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Pheneas
12-02-2003, 11:38 PM
MY IMAGE(S):
http://www.wetcanvas.com/Critiques/upload_spool/12-02-2003/29058_Venice-2a.jpg


http://www.wetcanvas.com/Critiques/upload_spool/12-02-2003/29058_venice-12.jpg


GENERAL INFORMATION:
Title: Venice Canal
Year Created: 2003
Medium: Oil
Surface: Canvas
Dimension: 20 X 24
Allow digital alterations?: Yes!

MY COMMENTS:
Working a little looser, and playing the colors a bit. (I may have become a bit too enthusiastic with the colors after discovering the Fauves) I'm just shy of calling it done....needs a few tweaks.

MY QUESTIONS FOR THE GROUP:
Any and all comments. Does it need anything major/minor?

jerryW
12-03-2003, 07:06 AM
how playful and serious
mottley sillouhettes and
reflectance merged into
a realistic scene

pero lane
12-03-2003, 11:30 AM
Love it....soft and loose! Good work!:)

DuhVinci
12-03-2003, 03:05 PM
The colors definitely are not overdone. I find them even realistic. The water is very well done. I really like this. The only thing that bothers me a little are the green areas in the center. They distract from the overall muted red/yellow/blue color scheme. Maybe its because the green is opaque while the rest of the painting's colors are blended and transparent. Or maybe the green is just one color too many.

Alan Cross
12-03-2003, 03:35 PM
I love the colors and the feeling....well done.
Alan :)

xvallarta
12-03-2003, 07:16 PM
Very nice. You have captured the essense of the scene. My only suggestion would be to get a bit more light in the water. The sky is above the canal and although parts are darker some of the grey/blue of the sky will be in those darker spots as well. You will see them when the water is adjatated and of course in a Venice canal it always is.

Keep up the good work.

myles

Pheneas
12-03-2003, 10:54 PM
Jerry: Thanks for the kind words - They almost have a Haiku feel

Pero: I'm glad you liked it. The loose style is quite a departure from my norm.

DuhVinci: I'm of two minds about the green. On one hand I agree with you, yet, as mentioned, I had planned on adding a bit more to it. Specifically, There are some flower boxes with geraniums which were in several of the windows, including the green shuttered ones. Additionally, there were red and yellow banners draped between the uppermost windows on the same house. I think the banners would draw the eye away from the center of the canvas - but was considering adding one or more flower boxes, which I thought in with the green windows. Then again, I kind of like it as is - so maybe I should just mute the green somewhat?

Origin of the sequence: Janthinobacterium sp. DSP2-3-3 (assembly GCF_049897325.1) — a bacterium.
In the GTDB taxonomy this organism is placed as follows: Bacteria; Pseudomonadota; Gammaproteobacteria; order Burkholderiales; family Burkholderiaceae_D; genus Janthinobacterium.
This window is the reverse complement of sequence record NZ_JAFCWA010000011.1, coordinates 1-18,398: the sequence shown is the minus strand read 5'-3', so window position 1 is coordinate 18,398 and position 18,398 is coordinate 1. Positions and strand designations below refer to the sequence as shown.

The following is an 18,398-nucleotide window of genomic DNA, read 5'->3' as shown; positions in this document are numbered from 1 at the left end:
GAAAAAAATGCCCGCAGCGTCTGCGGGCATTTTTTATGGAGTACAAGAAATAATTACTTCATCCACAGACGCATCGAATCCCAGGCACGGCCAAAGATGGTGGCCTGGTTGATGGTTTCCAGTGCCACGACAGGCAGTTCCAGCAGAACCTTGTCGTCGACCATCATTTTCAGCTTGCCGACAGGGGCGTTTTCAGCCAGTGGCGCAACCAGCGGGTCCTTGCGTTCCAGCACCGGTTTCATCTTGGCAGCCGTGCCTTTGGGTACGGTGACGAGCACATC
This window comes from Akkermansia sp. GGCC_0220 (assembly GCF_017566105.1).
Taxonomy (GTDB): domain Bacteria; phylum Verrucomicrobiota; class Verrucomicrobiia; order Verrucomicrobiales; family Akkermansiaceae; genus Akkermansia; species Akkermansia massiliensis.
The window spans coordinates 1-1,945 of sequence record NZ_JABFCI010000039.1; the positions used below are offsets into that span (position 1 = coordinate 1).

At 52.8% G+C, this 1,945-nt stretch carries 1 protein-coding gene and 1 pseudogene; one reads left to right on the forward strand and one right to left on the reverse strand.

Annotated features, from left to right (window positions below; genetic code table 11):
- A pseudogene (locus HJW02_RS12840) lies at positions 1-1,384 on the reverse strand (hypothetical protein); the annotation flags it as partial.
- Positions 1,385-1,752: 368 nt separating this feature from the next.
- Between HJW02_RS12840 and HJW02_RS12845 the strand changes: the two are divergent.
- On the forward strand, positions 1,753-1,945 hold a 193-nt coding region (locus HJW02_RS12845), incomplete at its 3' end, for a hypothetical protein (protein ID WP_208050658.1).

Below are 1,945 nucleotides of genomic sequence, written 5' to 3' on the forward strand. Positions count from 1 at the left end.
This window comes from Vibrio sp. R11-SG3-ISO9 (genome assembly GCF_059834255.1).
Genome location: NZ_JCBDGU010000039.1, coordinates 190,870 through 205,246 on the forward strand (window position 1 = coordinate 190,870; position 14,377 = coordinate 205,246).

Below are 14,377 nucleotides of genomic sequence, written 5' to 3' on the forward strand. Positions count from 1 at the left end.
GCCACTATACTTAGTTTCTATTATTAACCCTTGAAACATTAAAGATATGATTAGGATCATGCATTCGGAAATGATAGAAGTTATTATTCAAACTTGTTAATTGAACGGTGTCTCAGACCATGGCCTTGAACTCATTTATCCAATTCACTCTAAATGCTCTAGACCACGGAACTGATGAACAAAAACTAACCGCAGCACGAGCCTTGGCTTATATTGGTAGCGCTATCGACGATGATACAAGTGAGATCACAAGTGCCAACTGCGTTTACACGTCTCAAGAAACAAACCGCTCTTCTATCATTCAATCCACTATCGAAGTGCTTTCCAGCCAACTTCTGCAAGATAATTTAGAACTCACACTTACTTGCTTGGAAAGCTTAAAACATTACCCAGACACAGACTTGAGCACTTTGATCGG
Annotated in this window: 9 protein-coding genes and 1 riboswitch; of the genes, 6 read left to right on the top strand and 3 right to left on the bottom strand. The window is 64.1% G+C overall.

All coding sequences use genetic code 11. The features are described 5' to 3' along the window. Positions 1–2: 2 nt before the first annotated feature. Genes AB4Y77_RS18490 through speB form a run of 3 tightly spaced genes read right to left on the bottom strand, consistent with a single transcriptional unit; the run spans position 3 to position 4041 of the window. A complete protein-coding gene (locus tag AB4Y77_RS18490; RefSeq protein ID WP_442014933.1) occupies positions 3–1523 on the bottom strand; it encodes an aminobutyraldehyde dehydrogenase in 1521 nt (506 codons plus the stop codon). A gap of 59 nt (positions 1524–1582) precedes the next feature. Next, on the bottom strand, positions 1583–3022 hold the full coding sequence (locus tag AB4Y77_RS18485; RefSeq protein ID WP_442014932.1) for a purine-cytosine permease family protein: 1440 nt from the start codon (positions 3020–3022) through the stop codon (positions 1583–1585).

Alan: Thank you. I pushed the lights lighter and the darks darker to get more mood in it. I'm glad I succeeded at least a little bit.

xvallarta: In looking at the screen, I agree with you. I think I've already got that going, it just doesn't show on the computer. I'm still struggling to get a realistic photo of my paintings. I've tried direct sunlight, diffused sunlight, flourescents, and even went out and got color correct photography bulbs (used on this one) which I used to light the canvas up at 45 degrees on either side. Close.... but still lacking. Thanks for the insight and suggestion though.

wm

pampe
12-03-2003, 10:57 PM
My favorite place to paint, wm.,and you have done a great job of showing why

lovely work

mfoxmelanson
12-03-2003, 11:22 PM
Very nice! I like it a lot. I'd love to know what you decide about the green. I could see a little tweeking there.

M.

Pheneas
12-03-2003, 11:27 PM
Pampe: Thanks! I went to the "Sargent in Italy" show at the LA county Museum of Art, and was BLOWN AWAY by all of it! Ye gads it was GREAT! I can certainly understand your love of the place. I have a few photos from a European vacation to work from, but wish I could spend months over there instead of just a week or two. Belgium has some great old towns and buildings too BTW, and the canals......... oy!

YLCIA
12-04-2003, 12:12 AM
I love it: the subject and the painting:)Colors are wonderful.
And I want to go to Venice again... Last time was two years ago;)

Julia

midcoast
12-04-2003, 11:17 AM
I think the windowboxes and banners would add quite a bit to the piece. Do them both loosely and muted and they won't detract from the focal point. I do love the colors in this one, and the "feel" I get of being there.

Nancy

xvallarta
12-04-2003, 12:04 PM
I am glad you agree with my suggestion....but now let me make a comment on the lighting problem.

Lets assume first you are not working on this painting but planning a new one. I would consider fluorescent natural light bulbs (sometime referred to as art bulbs). If you don't have a overhead fluorescent fixture then I would get a stand (like a tripod) and put in a reflector and art bulbs (fluorescent or otherwise.)

Now if your worried about this painting and lighting....stop!